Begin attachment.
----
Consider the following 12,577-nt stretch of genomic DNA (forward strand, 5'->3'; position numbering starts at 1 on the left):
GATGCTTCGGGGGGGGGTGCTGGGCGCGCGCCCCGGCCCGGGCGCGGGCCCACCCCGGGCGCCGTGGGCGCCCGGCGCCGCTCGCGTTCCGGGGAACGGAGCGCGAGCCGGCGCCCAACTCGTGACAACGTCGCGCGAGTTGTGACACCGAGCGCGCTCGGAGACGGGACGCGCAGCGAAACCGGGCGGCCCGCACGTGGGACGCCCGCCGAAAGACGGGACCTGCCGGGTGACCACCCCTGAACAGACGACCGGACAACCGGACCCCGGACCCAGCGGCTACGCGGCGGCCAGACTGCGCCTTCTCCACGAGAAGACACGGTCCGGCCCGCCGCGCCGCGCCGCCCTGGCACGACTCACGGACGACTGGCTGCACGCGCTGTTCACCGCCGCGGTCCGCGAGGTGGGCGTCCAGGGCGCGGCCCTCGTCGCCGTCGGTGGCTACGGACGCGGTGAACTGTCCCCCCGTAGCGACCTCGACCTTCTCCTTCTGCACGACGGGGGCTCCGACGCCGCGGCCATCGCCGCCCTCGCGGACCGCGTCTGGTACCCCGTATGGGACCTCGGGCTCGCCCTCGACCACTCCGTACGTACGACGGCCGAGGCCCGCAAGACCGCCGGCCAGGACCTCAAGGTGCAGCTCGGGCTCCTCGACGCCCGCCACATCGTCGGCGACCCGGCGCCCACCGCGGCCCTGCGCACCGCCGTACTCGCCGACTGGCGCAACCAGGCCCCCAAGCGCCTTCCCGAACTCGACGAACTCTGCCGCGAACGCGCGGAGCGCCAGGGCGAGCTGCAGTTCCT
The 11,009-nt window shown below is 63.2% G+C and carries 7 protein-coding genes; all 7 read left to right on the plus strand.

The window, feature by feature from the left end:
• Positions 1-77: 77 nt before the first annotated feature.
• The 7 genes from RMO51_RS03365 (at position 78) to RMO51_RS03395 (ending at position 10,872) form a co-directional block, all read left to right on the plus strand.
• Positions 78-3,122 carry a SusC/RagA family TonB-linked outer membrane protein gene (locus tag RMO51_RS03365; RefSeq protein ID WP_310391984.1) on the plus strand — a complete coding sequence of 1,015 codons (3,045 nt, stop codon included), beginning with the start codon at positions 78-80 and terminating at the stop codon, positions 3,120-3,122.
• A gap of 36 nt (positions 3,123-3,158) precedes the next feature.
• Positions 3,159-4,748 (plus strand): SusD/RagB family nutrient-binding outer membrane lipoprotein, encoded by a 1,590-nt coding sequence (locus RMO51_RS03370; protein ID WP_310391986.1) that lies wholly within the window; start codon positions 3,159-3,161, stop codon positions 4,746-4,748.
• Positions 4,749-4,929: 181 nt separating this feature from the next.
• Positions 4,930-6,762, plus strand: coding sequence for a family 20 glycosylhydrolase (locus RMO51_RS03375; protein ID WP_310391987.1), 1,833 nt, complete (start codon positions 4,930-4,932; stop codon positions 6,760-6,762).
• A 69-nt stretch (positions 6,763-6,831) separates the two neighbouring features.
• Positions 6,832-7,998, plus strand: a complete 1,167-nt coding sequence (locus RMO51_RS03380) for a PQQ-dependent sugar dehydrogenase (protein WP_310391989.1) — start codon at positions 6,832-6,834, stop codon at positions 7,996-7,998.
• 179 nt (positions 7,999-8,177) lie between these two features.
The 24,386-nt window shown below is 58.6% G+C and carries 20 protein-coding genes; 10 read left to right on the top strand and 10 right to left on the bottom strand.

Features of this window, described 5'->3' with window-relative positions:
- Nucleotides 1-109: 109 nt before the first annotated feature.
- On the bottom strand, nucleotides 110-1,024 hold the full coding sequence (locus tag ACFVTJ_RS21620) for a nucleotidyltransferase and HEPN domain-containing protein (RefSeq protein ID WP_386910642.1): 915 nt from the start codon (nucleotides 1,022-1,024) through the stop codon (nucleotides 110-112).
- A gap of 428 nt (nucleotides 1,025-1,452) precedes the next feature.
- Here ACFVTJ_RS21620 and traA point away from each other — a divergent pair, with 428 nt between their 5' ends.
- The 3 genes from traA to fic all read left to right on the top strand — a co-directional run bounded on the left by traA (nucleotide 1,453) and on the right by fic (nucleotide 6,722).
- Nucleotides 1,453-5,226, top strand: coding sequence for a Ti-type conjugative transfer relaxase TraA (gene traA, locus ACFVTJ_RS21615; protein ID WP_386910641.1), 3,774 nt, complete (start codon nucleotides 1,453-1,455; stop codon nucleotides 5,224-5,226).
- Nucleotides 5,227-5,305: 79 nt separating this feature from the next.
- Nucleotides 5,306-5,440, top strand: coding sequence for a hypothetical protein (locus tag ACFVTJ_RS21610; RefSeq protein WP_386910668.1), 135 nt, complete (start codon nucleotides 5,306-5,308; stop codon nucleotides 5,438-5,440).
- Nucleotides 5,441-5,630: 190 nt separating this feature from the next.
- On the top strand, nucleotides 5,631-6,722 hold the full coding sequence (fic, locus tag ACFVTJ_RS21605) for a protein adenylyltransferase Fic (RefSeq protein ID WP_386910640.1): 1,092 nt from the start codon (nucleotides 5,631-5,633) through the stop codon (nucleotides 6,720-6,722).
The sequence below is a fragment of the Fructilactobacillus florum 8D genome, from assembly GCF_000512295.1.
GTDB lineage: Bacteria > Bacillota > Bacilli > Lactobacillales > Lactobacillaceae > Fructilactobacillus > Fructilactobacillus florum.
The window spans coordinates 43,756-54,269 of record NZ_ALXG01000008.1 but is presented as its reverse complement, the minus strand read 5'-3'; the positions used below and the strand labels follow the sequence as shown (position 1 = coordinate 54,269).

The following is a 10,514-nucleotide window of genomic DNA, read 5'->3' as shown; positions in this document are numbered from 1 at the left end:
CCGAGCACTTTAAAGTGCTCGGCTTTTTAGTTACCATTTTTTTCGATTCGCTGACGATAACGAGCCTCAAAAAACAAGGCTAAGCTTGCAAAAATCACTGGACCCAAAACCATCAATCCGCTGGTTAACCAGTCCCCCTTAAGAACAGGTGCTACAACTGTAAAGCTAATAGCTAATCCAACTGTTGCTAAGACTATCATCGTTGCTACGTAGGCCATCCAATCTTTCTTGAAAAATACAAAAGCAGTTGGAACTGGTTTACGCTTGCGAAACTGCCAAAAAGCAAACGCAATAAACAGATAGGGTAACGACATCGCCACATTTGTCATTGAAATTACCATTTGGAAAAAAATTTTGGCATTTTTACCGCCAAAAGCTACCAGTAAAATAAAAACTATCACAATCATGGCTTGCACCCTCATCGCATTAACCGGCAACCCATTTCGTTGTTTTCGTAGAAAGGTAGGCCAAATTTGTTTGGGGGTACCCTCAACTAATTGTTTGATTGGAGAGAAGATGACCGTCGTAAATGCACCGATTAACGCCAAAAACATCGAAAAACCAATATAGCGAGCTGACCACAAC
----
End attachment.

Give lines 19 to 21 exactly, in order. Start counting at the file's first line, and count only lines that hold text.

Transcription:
- A gap of 428 nt (nucleotides 1,025-1,452) precedes the next feature.
- Here ACFVTJ_RS21620 and traA point away from each other — a divergent pair, with 428 nt between their 5' ends.
- The 3 genes from traA to fic all read left to right on the top strand — a co-directional run bounded on the left by traA (nucleotide 1,453) and on the right by fic (nucleotide 6,722).